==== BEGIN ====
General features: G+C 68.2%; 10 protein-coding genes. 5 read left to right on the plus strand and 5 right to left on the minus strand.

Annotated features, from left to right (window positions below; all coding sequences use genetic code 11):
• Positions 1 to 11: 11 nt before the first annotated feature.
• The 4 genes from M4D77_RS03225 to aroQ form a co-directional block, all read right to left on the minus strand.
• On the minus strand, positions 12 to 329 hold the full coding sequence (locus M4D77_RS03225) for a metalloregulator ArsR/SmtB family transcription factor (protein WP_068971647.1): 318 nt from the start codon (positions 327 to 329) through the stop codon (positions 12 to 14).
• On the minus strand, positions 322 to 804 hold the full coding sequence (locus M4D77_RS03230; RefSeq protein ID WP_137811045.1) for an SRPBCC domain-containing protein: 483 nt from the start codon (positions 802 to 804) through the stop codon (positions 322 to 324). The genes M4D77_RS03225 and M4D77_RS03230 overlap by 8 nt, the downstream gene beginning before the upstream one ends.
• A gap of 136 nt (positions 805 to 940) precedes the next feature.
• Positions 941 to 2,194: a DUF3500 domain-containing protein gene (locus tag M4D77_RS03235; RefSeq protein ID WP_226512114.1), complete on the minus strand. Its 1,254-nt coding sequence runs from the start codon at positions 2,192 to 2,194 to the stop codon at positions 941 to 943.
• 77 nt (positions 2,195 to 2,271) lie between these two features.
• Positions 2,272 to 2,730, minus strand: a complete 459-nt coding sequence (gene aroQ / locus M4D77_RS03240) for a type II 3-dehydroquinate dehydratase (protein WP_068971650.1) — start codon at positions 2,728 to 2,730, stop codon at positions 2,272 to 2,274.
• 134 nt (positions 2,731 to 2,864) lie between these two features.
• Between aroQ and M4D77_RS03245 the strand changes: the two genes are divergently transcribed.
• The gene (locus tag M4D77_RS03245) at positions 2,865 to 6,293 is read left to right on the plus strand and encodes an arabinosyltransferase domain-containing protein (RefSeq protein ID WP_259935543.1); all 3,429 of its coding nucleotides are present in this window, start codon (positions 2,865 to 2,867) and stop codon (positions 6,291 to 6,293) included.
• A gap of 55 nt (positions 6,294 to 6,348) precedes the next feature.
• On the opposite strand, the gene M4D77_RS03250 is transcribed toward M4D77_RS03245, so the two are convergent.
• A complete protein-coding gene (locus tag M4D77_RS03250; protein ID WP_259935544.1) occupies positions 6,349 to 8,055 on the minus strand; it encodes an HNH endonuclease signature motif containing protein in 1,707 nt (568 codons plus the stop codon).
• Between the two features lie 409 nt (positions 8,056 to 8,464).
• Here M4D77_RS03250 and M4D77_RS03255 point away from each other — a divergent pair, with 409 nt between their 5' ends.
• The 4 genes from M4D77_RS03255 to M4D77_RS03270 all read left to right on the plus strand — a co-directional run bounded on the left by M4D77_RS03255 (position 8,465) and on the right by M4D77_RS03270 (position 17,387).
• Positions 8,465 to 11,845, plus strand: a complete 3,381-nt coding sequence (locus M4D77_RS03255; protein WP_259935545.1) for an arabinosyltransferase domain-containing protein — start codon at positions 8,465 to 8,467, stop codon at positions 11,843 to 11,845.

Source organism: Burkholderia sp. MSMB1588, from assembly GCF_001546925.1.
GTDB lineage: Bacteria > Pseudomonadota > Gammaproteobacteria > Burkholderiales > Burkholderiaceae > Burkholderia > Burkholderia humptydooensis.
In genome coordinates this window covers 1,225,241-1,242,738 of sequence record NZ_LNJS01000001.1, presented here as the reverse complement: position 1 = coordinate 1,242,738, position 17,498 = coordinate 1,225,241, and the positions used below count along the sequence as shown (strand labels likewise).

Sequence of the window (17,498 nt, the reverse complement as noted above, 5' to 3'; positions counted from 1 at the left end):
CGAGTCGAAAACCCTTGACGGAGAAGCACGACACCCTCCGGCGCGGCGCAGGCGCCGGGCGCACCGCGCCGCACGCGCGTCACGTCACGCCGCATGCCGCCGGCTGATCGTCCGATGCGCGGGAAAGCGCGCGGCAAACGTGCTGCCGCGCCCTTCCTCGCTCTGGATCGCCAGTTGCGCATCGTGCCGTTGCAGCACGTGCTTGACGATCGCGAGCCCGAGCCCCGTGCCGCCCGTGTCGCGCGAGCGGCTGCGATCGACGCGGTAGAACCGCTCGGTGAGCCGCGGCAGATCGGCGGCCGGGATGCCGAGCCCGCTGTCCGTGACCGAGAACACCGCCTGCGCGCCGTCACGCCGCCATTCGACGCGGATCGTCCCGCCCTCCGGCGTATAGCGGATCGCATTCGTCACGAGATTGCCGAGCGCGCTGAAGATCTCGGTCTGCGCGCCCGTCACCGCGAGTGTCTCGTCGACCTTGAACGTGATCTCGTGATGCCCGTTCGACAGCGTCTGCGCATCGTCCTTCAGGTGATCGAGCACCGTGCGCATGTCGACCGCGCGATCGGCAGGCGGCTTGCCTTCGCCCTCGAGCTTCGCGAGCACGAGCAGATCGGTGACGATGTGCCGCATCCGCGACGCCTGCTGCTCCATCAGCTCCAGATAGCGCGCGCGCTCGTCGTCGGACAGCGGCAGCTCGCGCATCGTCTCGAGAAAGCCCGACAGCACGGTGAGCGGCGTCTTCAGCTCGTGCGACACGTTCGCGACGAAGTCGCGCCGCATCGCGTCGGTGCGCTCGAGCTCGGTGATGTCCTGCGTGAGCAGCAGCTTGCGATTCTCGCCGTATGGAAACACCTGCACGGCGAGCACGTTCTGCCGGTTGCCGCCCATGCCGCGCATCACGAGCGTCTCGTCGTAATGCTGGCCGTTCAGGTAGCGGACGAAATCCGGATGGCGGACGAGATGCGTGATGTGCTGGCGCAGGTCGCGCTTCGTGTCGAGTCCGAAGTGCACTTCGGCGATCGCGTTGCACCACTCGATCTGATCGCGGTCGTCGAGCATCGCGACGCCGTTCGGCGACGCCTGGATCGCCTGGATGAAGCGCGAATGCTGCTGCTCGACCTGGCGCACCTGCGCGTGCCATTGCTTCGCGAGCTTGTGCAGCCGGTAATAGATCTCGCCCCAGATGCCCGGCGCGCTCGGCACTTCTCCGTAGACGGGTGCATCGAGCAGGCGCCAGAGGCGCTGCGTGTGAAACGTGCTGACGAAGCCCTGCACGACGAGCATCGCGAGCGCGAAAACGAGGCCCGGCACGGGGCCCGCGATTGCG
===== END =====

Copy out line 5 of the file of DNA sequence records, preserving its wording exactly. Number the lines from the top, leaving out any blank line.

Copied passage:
• On the minus strand, positions 12 to 329 hold the full coding sequence (locus M4D77_RS03225) for a metalloregulator ArsR/SmtB family transcription factor (protein WP_068971647.1): 318 nt from the start codon (positions 327 to 329) through the stop codon (positions 12 to 14).